Preventive program

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A preventive program is understood to mean the preventive examinations provided by the statutory health insurance for the early detection of diseases . A distinction is made between prevention programs for newborns and children, adolescents, women and men.

Similar regulations apply to German private health insurances (PKV).

These examinations are aimed at detecting common economically relevant diseases that occur in the population at an early stage in order to achieve a cure through timely treatment (e.g. colon cancer ) or alleviate the consequential damage (e.g. diabetes , high blood pressure ). This should save the health insurance companies the costs of treating the consequential damage. When creating preventive programs, it is not the medically feasible that is used as the basis, but the (also economic) consideration of the benefits and harms of a meaningful screening .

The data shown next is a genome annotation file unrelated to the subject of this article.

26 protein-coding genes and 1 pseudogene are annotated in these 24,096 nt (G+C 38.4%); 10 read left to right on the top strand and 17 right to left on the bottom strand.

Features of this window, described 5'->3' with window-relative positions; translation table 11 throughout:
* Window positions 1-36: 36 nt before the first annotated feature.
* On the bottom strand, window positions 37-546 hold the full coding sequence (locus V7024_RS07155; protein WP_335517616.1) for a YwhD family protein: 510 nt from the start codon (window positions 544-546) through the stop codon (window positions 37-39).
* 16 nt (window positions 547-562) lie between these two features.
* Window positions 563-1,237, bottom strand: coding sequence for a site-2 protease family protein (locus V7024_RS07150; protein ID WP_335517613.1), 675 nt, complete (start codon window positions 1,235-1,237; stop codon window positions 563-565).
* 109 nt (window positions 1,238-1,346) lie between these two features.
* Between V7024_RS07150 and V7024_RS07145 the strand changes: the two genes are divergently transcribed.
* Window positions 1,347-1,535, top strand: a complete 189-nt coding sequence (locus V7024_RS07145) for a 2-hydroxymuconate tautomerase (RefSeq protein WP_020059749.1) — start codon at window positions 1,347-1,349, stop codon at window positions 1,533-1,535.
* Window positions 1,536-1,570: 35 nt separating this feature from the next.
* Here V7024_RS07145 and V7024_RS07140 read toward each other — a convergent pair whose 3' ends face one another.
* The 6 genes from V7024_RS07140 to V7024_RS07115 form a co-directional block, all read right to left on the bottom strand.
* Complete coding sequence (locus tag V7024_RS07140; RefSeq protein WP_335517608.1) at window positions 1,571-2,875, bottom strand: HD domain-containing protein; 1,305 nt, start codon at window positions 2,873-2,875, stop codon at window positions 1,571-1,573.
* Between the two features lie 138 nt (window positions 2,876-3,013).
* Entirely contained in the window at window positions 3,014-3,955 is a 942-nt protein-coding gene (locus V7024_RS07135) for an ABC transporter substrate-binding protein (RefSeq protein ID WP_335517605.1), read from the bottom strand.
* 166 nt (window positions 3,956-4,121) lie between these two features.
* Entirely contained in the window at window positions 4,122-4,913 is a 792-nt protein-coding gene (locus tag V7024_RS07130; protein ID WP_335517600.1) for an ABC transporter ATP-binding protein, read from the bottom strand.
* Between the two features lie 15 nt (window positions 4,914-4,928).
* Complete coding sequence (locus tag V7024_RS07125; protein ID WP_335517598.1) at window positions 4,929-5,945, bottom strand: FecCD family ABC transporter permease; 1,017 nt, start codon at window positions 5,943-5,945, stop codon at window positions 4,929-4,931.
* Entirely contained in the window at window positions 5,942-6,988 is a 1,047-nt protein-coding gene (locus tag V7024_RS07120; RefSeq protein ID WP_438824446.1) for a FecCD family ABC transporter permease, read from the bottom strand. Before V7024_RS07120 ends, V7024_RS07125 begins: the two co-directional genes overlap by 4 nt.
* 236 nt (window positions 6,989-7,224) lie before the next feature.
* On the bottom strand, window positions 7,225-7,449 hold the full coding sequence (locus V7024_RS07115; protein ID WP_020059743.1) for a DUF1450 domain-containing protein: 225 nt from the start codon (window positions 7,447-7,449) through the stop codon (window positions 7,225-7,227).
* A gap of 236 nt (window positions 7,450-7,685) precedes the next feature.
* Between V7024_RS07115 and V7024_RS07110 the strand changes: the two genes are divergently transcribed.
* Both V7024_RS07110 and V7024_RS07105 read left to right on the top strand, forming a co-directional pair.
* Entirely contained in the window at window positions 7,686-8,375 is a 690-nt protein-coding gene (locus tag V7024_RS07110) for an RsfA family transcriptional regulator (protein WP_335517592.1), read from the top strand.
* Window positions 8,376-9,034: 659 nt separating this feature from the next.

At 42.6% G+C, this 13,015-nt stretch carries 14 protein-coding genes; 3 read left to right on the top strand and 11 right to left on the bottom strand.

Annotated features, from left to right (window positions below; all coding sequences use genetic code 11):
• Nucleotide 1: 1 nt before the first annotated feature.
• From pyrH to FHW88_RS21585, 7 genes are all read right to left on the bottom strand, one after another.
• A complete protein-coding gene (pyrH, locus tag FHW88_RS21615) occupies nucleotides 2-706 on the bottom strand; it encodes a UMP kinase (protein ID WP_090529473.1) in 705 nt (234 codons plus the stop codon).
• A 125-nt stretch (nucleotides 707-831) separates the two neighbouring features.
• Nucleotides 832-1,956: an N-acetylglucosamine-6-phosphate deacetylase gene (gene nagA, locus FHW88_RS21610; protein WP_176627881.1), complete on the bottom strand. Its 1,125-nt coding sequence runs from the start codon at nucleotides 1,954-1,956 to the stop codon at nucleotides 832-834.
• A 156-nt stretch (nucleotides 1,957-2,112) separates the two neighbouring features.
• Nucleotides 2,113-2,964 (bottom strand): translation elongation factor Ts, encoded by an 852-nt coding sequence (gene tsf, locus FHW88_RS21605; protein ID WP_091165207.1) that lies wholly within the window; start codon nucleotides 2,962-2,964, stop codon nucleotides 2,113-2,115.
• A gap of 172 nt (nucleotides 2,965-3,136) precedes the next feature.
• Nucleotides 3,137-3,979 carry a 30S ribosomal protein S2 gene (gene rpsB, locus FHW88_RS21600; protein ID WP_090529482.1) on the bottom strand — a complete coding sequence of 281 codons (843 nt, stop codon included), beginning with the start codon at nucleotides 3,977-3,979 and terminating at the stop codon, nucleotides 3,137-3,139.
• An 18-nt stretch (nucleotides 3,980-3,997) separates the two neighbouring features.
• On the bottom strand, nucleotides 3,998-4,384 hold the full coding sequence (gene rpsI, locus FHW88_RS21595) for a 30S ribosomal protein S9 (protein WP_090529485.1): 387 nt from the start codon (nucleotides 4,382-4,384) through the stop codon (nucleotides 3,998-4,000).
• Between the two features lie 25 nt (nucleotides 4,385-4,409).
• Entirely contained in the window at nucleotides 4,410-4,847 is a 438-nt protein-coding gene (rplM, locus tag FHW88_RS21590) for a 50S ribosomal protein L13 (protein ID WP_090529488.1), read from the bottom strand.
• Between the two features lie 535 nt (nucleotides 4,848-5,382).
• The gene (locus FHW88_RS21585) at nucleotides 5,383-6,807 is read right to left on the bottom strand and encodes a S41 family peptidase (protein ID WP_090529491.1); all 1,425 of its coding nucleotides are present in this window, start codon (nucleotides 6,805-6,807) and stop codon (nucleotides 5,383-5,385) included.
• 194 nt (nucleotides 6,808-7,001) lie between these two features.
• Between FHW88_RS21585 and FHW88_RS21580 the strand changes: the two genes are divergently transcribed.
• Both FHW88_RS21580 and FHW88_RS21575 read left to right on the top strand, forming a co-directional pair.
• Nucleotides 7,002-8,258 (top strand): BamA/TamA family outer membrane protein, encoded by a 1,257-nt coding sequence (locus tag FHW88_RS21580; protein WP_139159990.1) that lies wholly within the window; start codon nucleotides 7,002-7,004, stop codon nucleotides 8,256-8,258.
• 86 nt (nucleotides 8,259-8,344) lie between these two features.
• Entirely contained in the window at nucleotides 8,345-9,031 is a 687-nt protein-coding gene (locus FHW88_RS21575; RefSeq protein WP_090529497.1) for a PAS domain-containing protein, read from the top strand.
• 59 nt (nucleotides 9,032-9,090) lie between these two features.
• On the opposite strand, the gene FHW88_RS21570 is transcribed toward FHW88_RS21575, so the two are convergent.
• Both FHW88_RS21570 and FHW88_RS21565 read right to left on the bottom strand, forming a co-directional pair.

Example: The costs for the only sensible bowel cancer screening by means of colonoscopy (screening colonoscopy ) are only covered by health insurance companies in Germany from the age of 55, because it is only from this age that the benefits outweigh the costs. Colon cancer cases up to this age fall out of this grid.

Basic program

Health insurance companies also use preventive programs as a form of advertising for the insured. Not all preventive examinations are offered by the statutory health insurance. Preventive examinations that are not covered by the basic program of the statutory health insurances are partly recorded in the IGeL list and offered to the patient as an individual health service (IGeL service) and, if necessary, billed privately.

See also

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